Old novels were her delight, and the influence of Richardson and Fanny Burney may be traced in some of her early writings. I have always thought that her criticism on the Spectator in Northanger Abbey proves that she could have known very little of Steele and Addison’s masterpieces; but tastes differ, and she may have been unlucky in her selections.
She always took pleasure in calling herself “ignorant and uninformed,” and in declaring that she hated solid reading; but her letters continually make mention of new books which she is reading, and there was a constant stream of literature setting through the rectory at Steventon, in which Jane shared quite as fully as any of the others.
An early and avid writer
The delight and pursuit of her life, however, from very early days, was writing, and she seems to have been permitted to indulge in this pleasure with very little restraint; all the more, perhaps, that no amount of scribbling ever succeeded in spoiling her excellent handwriting.
After she grew up to womanhood she regretted not having read more and written less before she was sixteen and urged one of her nieces not to follow her example in that respect; but there must have been many wet or solitary days in the quiet rectory life which would have been very dull for the child without such a resource, and posterity may rejoice that no one hindered Jane Austen’s inclination for writing.
How soon she began to produce finished stories is not certain, but from a very early age her writings were a continual amusement and interest to the home circle, where they were criticized and admired with no idea as to what they might lead.
Most young authors try their hands at dramatic writing some time or other, and Jane passed through this stage of composition when she was about twelve years old, though she never seems to have attempted it later in life.
Private family theatricals
It was not a style which could have suited her, but at the time she tried it the young Austens had taken a craze for private theatricals, and Jane’s plays are thus easily accounted for. [According to James Edward Austen Leigh, a nephew who later wrote a memoir of his famed aunt, Jane was between thirteen and sixteen at the time of this family pursuit.]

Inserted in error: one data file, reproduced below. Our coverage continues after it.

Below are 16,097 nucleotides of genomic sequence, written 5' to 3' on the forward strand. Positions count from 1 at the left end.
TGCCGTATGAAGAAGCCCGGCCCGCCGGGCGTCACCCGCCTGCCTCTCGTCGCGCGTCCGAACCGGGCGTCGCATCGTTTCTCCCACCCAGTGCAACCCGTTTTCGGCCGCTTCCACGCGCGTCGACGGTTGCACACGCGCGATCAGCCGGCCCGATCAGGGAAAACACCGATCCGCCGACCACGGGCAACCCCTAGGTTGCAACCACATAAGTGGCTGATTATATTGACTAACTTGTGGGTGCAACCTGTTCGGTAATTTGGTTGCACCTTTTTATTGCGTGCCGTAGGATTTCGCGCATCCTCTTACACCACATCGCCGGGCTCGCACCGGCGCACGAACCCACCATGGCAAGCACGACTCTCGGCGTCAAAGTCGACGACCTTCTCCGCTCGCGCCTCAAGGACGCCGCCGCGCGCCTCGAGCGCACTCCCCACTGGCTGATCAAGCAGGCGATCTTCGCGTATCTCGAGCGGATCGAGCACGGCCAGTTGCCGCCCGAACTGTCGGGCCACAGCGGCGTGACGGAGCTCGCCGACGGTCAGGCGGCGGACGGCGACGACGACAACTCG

The corps dramatique consisted of the brothers and sisters and a cousin, who had become one of them under pathetically romantic circumstances. She was a niece of Mr. Austen’s, had been educated in Paris, and married to a French nobleman, the Count de la Feuillade. He was guillotined in the Revolution, and she, with great difficulty, made her way to England, where she found a home in the already well-filled rectory at Steventon.
She was clever and accomplished, rather un-English in her ways and tastes, and very ready to help in the theatricals, which, perhaps, would not have existed but for her. There was no theatre but the dining-room or a barn, and both actors and audience must have been limited in number; but plays were got up in which Mme. de Feuillade was the principal actress.
James Austen wrote brilliant prologues and epilogues when they were wanted, and Jane Austen looked on and laid in materials for the immortal theatricals of the Bertram family.
Space must have made it impossible for a Mr. Yates, a Mr. Rushworth, or the Crawfords to be among the Steventon actors; but there may have been a very sufficient spice of lovemaking throughout the business, for Mme. de Feuillade afterwards married Henry Austen, Jane’s third brother. It is probable that there were enough “passages” between them during the theatricals to interest a girl of Jane’s age keenly.
Meanwhile, something—perhaps the absurdly transparent mysteries in which some old comedies abound—suggested to her a little jeu d’esprit, which, slight as it is, shows her keen sense of fun and her close observation, for she has copied the style and manner of an old play very closely, even in the dedication.